Location: David Rittenhouse Laboratory (209 South 33rd Street) Room:2C6
This paper proposes a new sociological theory of secularism by studying the rise of secular societies in cases transitioning to a secular state through revolution. For long, scholars assumed that modern revolutions result in secular states regardless of becoming democracies. This may not always be the case as revealed by current events. Secularization happens through political and cultural struggles. This research aims to explain the factors that lead to the emergence of a secular state and the dynamics that affects its stability.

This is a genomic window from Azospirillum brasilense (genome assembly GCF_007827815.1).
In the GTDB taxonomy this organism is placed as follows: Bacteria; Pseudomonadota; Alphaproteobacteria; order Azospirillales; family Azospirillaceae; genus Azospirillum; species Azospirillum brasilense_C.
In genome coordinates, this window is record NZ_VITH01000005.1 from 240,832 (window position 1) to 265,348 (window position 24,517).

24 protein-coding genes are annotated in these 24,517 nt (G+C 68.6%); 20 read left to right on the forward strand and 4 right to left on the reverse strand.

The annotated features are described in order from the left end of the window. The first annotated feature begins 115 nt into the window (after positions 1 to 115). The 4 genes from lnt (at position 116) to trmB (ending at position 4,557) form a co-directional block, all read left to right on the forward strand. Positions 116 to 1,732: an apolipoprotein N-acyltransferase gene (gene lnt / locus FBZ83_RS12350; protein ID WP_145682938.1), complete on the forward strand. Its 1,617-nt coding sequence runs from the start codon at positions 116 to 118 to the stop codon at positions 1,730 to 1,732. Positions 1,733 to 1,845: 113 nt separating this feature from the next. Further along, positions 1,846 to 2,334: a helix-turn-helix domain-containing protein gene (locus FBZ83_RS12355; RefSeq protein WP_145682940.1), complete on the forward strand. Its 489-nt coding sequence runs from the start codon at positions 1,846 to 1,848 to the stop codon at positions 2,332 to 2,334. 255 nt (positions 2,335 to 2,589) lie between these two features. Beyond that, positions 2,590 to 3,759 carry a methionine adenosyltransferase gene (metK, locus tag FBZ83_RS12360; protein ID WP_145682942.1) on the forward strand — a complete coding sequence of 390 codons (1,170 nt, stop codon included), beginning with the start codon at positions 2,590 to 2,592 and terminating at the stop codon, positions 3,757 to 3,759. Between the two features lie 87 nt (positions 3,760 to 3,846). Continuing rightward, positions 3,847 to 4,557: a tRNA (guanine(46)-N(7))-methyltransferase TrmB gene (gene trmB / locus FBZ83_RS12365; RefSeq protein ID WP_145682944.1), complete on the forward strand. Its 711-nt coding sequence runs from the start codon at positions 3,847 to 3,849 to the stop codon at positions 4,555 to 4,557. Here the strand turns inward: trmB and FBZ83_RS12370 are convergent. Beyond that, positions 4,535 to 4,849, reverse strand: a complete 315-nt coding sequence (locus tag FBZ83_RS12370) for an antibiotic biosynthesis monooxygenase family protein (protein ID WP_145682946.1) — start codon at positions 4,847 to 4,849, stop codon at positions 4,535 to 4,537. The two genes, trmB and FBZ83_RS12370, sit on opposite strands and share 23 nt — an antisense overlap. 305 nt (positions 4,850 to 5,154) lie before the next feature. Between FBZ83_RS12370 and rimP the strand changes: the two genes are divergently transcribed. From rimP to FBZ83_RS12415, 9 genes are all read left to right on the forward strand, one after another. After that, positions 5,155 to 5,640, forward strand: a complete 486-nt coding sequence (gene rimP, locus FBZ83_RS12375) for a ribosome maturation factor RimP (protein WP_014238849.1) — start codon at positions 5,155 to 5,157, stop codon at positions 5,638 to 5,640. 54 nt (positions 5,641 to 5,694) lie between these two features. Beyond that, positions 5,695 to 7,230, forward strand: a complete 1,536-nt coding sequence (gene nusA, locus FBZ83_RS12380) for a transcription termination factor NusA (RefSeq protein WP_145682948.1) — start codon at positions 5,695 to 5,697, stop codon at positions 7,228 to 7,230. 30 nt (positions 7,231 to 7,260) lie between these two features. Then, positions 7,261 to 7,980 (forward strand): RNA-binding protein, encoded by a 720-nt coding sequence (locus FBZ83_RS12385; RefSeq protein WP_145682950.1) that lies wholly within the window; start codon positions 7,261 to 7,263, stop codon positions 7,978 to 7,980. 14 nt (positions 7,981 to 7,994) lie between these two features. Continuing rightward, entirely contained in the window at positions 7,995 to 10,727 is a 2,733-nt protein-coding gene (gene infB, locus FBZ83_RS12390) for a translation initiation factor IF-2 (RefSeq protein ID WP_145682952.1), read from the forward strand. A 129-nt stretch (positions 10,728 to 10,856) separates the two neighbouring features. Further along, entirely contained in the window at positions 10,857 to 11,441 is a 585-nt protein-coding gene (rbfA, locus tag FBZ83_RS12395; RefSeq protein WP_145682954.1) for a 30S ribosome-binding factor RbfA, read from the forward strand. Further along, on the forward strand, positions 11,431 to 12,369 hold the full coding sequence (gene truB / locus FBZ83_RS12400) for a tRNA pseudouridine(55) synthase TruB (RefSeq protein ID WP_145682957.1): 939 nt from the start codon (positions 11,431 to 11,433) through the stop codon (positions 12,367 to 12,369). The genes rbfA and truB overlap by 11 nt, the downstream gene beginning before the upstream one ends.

Through a comparative and historical study of how institutions, ideology, networks, leadership and gender plays a role following the French Revolution in 19th Century, Turkish Secular Revolution after WWI (1919-1938), and in the second half of the Mexican Revolution (1920-1935); this dissertation aims to shed light on the struggles that shape the secularization process.